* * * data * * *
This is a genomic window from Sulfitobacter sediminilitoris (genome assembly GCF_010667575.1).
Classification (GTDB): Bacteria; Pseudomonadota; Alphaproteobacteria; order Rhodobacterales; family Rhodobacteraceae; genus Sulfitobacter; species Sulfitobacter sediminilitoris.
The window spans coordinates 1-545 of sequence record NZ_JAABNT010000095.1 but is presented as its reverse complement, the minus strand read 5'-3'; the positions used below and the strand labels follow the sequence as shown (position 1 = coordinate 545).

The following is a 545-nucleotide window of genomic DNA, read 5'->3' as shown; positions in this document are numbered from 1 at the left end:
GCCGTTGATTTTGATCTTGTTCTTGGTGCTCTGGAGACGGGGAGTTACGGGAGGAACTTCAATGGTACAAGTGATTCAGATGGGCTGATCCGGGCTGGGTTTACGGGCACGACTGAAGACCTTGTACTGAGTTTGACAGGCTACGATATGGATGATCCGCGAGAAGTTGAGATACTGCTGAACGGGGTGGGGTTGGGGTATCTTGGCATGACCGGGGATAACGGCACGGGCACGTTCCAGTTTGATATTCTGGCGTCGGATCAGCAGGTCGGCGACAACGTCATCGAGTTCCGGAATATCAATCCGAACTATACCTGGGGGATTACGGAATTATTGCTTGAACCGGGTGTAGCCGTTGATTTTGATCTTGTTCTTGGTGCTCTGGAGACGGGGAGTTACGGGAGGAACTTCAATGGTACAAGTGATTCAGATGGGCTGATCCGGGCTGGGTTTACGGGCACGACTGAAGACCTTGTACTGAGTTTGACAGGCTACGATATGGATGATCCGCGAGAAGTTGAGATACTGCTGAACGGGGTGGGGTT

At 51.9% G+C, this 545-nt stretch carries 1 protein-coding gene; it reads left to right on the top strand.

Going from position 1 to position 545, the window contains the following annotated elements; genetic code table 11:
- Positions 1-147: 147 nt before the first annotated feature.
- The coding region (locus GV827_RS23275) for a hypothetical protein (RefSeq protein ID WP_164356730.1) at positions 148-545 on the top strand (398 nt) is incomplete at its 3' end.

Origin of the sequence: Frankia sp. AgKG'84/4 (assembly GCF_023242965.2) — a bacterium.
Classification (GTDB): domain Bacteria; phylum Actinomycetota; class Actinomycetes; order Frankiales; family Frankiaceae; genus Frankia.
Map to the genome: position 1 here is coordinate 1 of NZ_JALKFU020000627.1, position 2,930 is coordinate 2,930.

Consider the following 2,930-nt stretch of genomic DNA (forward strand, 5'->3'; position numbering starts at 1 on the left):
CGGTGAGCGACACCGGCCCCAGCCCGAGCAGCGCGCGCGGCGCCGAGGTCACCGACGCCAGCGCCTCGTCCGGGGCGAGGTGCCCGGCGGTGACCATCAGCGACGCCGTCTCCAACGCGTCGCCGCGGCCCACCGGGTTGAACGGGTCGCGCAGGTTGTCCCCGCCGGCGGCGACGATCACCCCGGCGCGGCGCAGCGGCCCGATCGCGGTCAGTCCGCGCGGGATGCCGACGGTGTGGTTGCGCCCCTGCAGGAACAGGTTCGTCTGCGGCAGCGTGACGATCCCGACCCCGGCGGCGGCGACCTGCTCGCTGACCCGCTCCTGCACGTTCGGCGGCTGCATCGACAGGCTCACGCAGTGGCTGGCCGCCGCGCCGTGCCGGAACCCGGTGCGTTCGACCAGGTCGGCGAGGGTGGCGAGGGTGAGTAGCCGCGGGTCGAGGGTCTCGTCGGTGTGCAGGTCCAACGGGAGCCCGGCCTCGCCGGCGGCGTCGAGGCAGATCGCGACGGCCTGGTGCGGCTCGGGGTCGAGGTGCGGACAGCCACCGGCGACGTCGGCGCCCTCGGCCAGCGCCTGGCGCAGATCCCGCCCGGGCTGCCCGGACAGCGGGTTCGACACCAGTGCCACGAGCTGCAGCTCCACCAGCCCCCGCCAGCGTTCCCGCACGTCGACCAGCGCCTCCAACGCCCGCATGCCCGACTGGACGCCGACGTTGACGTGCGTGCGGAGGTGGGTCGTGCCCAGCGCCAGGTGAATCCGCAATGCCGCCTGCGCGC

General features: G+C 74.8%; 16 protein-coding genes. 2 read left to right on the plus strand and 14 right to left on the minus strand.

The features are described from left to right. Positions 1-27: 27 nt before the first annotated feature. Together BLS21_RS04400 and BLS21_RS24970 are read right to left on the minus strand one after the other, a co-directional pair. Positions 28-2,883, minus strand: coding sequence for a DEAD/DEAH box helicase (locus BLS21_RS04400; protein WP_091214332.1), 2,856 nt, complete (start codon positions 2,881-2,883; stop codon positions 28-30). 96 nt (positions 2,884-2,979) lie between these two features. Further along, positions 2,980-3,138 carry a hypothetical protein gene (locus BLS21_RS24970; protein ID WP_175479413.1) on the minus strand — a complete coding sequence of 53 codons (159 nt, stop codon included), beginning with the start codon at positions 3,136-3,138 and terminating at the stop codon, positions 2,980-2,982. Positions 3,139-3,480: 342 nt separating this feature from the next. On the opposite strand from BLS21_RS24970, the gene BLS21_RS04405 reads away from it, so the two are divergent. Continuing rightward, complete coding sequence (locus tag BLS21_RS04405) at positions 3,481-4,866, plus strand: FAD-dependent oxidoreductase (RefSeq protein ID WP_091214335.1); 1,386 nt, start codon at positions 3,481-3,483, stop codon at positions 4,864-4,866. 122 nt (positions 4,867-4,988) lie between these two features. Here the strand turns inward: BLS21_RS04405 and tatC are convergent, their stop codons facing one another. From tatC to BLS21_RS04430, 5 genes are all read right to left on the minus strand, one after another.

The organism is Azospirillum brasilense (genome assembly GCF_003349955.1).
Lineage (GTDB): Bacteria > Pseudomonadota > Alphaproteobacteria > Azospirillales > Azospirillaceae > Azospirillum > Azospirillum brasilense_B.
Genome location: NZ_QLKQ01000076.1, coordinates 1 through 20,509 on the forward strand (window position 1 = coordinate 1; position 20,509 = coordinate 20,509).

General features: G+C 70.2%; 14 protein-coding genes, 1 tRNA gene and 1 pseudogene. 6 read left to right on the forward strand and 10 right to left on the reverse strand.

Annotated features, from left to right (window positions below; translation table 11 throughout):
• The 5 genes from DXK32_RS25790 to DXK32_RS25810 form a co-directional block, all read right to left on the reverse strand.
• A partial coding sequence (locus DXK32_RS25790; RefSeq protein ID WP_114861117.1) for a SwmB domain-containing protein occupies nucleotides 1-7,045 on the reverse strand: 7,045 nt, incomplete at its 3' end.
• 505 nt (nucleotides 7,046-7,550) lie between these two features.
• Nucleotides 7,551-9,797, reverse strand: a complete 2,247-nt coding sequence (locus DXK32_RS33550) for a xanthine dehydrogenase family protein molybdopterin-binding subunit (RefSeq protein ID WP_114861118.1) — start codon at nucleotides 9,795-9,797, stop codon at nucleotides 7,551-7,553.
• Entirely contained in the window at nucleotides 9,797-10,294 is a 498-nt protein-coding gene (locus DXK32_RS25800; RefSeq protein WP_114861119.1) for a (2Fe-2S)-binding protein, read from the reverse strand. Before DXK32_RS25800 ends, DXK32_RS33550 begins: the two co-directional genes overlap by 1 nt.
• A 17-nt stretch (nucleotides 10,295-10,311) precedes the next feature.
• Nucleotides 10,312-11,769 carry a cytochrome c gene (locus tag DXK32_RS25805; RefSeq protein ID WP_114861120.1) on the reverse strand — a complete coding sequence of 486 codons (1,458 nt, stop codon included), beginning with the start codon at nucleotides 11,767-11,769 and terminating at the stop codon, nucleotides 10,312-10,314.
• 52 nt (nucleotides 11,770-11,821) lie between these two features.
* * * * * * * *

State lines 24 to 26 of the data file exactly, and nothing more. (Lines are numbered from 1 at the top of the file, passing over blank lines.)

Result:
• 505 nt (nucleotides 7,046-7,550) lie between these two features.
• Nucleotides 7,551-9,797, reverse strand: a complete 2,247-nt coding sequence (locus DXK32_RS33550) for a xanthine dehydrogenase family protein molybdopterin-binding subunit (RefSeq protein ID WP_114861118.1) — start codon at nucleotides 9,795-9,797, stop codon at nucleotides 7,551-7,553.
• Entirely contained in the window at nucleotides 9,797-10,294 is a 498-nt protein-coding gene (locus DXK32_RS25800; RefSeq protein WP_114861119.1) for a (2Fe-2S)-binding protein, read from the reverse strand. Before DXK32_RS25800 ends, DXK32_RS33550 begins: the two co-directional genes overlap by 1 nt.